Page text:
ON 21 FEBRUARY, 17-year-old Ayushmaan woke up at 4 am. It was the first day of the higher secondary examinations organised by the Maharashtra state education board for twelfth-standard students like him. The portal to an undergraduate degree and better employment opportunities, board exams are a milestone in the life of students in India. Making his way past the boys sleeping all around him, Ayushmaan retrieved a textbook from a nearby shelf and came back to sit down on his mattress. He tried to ignore the pangs of anxiety in his stomach. Under the sterile glare of the tubelight, he studied from his English textbook for two hours, until daylight broke.
After bathing, combing his hair and dressing in jeans and a t-shirt, he collected his books and went down to the front gate with a friend, and they both went over the syllabus. The yellowing buildings shaded by huge, dense trees were just beginning to show signs of morning activity. At 9.30 am, Ayushmaan’s stomach began to turn again, in a combination of hunger and anxiety. “When will they come?” he asked his friend impatiently.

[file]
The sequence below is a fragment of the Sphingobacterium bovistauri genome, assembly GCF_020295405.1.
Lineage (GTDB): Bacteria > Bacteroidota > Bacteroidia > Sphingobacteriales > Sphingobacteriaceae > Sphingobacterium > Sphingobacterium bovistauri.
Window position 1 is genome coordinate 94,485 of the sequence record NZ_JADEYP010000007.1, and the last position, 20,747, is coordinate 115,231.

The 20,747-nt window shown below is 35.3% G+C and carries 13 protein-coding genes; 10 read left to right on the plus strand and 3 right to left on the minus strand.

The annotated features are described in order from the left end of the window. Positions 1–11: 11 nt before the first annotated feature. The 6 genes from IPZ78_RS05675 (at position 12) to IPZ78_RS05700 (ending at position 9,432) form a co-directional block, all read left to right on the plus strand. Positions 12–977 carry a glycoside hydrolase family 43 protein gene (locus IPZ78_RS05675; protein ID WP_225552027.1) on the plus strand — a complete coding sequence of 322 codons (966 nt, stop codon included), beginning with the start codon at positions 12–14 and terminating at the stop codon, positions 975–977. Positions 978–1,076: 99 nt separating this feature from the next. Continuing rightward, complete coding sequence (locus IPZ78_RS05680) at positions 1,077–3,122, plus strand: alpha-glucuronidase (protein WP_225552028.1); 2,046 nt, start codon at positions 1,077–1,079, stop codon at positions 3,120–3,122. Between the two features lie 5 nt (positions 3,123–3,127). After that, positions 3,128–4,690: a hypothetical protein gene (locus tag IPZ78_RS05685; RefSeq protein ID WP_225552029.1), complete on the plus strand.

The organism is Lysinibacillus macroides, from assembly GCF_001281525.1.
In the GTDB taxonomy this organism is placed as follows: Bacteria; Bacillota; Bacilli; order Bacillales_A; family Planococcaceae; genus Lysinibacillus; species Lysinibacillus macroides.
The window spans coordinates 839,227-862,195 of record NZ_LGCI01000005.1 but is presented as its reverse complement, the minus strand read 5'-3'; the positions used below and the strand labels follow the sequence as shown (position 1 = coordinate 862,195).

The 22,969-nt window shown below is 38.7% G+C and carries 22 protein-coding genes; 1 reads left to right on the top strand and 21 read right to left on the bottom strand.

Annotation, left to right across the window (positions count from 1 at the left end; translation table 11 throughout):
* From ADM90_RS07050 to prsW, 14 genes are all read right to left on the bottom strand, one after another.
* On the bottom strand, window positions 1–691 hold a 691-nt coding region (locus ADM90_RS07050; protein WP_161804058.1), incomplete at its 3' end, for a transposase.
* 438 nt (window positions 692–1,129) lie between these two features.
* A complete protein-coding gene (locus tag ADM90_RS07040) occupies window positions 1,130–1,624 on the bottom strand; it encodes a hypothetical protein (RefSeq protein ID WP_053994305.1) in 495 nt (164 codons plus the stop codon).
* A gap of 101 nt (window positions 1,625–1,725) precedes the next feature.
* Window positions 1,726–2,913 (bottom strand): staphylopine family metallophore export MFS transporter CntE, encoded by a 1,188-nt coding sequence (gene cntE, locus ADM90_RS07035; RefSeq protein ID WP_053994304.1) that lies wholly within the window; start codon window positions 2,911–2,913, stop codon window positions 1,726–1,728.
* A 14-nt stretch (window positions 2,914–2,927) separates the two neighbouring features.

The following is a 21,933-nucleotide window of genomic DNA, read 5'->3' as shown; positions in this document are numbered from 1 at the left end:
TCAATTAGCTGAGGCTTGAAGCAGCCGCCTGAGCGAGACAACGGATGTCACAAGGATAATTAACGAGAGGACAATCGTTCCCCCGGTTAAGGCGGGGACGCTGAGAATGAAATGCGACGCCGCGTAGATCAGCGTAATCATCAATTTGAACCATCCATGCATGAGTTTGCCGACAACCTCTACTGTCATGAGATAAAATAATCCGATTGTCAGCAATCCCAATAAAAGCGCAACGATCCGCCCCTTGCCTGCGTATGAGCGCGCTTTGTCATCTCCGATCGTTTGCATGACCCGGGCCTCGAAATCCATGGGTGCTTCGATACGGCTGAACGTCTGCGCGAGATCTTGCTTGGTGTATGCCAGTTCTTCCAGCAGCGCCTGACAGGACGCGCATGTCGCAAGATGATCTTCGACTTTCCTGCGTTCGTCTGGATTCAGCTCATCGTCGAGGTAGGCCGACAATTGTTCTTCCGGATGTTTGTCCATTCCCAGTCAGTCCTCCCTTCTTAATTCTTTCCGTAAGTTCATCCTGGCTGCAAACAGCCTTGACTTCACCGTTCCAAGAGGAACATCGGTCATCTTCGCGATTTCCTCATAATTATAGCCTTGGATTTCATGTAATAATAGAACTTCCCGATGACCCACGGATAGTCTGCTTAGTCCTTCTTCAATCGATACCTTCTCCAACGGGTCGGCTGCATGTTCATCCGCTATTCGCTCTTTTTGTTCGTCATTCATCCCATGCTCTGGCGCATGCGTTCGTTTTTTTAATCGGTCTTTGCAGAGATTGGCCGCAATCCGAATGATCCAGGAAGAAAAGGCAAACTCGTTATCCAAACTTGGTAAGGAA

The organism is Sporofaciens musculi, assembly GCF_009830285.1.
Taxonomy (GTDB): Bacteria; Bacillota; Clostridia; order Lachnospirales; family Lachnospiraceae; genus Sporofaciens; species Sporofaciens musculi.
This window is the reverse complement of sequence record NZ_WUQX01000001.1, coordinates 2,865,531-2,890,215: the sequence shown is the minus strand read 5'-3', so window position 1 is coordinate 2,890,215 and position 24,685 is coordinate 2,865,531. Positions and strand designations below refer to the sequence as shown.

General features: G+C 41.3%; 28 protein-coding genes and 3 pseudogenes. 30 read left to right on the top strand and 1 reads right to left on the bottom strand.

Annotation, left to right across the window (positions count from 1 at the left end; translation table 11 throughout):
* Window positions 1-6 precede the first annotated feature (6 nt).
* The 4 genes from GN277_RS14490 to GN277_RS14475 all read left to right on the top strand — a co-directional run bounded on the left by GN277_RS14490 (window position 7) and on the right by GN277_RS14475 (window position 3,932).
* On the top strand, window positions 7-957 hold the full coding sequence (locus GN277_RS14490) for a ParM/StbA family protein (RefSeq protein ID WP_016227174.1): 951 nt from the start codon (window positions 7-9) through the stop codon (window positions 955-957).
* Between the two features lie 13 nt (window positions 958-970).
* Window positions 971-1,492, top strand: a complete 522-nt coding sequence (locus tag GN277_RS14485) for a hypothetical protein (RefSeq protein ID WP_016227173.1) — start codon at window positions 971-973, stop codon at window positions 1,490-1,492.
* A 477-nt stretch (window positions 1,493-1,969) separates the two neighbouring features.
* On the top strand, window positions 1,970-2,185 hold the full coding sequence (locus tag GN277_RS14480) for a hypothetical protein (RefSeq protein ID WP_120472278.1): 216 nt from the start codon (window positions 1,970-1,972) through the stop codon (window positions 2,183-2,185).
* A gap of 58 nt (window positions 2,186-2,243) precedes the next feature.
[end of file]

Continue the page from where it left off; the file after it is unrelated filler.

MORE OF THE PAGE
Finally, two well-built men bowed through the low, barred gate. Ayushmaan stood up with relief. Picking up a plastic bag that contained two pens, pencils and an eraser, he and his friend got into the vehicle to be driven to the examination centre. There was another reason for his eagerness to leave. He was stepping out of the premises for the first time in four months. This was not a dormitory or a hostel, but a juvenile detention centre called the Umerkhadi observation home—one of two such homes in south-central Mumbai. The men who arrived to pick up the boys were not relatives but local armed police officers, who had specifically been assigned this duty after a prolonged administrative back and forth.